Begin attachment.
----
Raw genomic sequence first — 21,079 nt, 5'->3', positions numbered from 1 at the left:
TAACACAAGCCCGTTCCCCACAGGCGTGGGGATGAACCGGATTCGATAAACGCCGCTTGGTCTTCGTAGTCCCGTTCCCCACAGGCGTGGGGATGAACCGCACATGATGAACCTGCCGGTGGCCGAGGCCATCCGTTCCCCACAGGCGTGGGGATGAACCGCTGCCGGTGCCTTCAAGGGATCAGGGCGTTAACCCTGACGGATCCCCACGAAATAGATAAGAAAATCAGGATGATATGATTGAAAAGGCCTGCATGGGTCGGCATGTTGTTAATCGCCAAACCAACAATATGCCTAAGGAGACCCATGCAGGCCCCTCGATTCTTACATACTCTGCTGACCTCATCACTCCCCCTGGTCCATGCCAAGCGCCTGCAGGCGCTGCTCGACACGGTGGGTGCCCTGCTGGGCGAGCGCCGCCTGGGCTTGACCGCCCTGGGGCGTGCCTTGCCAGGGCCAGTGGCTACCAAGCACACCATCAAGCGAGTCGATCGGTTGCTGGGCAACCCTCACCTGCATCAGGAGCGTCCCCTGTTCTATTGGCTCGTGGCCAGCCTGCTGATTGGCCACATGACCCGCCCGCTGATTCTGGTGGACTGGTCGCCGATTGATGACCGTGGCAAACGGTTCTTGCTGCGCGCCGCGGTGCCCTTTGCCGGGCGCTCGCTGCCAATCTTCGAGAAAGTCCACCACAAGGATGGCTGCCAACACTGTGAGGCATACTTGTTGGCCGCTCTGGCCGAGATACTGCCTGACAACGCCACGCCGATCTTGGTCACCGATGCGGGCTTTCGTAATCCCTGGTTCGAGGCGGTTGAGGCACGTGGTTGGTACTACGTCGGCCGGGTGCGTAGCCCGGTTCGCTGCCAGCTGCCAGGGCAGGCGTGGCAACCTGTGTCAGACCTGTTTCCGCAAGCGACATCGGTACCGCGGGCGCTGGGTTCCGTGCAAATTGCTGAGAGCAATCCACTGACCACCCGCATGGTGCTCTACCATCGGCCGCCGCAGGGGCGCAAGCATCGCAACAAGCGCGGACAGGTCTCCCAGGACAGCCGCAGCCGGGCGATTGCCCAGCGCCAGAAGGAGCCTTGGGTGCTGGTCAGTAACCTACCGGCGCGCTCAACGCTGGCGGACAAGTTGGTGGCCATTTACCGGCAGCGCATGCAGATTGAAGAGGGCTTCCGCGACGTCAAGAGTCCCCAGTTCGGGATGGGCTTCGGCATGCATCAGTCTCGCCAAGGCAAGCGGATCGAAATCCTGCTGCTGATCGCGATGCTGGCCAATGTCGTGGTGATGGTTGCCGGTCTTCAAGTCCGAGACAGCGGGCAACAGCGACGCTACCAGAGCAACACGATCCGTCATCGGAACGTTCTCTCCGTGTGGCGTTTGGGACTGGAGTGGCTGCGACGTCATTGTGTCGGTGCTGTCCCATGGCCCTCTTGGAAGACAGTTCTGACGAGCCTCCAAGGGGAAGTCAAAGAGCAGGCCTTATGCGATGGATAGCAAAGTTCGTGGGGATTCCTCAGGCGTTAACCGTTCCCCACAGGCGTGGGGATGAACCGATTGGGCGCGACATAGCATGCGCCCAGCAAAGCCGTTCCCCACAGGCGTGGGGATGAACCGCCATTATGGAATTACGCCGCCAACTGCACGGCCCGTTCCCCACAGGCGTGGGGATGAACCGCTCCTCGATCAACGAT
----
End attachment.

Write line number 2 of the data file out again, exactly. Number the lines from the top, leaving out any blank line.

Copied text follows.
TAACACAAGCCCGTTCCCCACAGGCGTGGGGATGAACCGGATTCGATAAACGCCGCTTGGTCTTCGTAGTCCCGTTCCCCACAGGCGTGGGGATGAACCGCACATGATGAACCTGCCGGTGGCCGAGGCCATCCGTTCCCCACAGGCGTGGGGATGAACCGCTGCCGGTGCCTTCAAGGGATCAGGGCGTTAACCCTGACGGATCCCCACGAAATAGATAAGAAAATCAGGATGATATGATTGAAAAGGCCTGCATGGGTCGGCATGTTGTTAATCGCCAAACCAACAATATGCCTAAGGAGACCCATGCAGGCCCCTCGATTCTTACATACTCTGCTGACCTCATCACTCCCCCTGGTCCATGCCAAGCGCCTGCAGGCGCTGCTCGACACGGTGGGTGCCCTGCTGGGCGAGCGCCGCCTGGGCTTGACCGCCCTGGGGCGTGCCTTGCCAGGGCCAGTGGCTACCAAGCACACCATCAAGCGAGTCGATCGGTTGCTGGGCAACCCTCACCTGCATCAGGAGCGTCCCCTGTTCTATTGGCTCGTGGCCAGCCTGCTGATTGGCCACATGACCCGCCCGCTGATTCTGGTGGACTGGTCGCCGATTGATGACCGTGGCAAACGGTTCTTGCTGCGCGCCGCGGTGCCCTTTGCCGGGCGCTCGCTGCCAATCTTCGAGAAAGTCCACCACAAGGATGGCTGCCAACACTGTGAGGCATACTTGTTGGCCGCTCTGGCCGAGATACTGCCTGACAACGCCACGCCGATCTTGGTCACCGATGCGGGCTTTCGTAATCCCTGGTTCGAGGCGGTTGAGGCACGTGGTTGGTACTACGTCGGCCGGGTGCGTAGCCCGGTTCGCTGCCAGCTGCCAGGGCAGGCGTGGCAACCTGTGTCAGACCTGTTTCCGCAAGCGACATCGGTACCGCGGGCGCTGGGTTCCGTGCAAATTGCTGAGAGCAATCCACTGACCACCCGCATGGTGCTCTACCATCGGCCGCCGCAGGGGCGCAAGCATCGCAACAAGCGCGGACAGGTCTCCCAGGACAGCCGCAGCCGGGCGATTGCCCAGCGCCAGAAGGAGCCTTGGGTGCTGGTCAGTAACCTACCGGCGCGCTCAACGCTGGCGGACAAGTTGGTGGCCATTTACCGGCAGCGCATGCAGATTGAAGAGGGCTTCCGCGACGTCAAGAGTCCCCAGTTCGGGATGGGCTTCGGCATGCATCAGTCTCGCCAAGGCAAGCGGATCGAAATCCTGCTGCTGATCGCGATGCTGGCCAATGTCGTGGTGATGGTTGCCGGTCTTCAAGTCCGAGACAGCGGGCAACAGCGACGCTACCAGAGCAACACGATCCGTCATCGGAACGTTCTCTCCGTGTGGCGTTTGGGACTGGAGTGGCTGCGACGTCATTGTGTCGGTGCTGTCCCATGGCCCTCTTGGAAGACAGTTCTGACGAGCCTCCAAGGGGAAGTCAAAGAGCAGGCCTTATGCGATGGATAGCAAAGTTCGTGGGGATTCCTCAGGCGTTAACCGTTCCCCACAGGCGTGGGGATGAACCGATTGGGCGCGACATAGCATGCGCCCAGCAAAGCCGTTCCCCACAGGCGTGGGGATGAACCGCCATTATGGAATTACGCCGCCAACTGCACGGCCCGTTCCCCACAGGCGTGGGGATGAACCGCTCCTCGATCAACGAT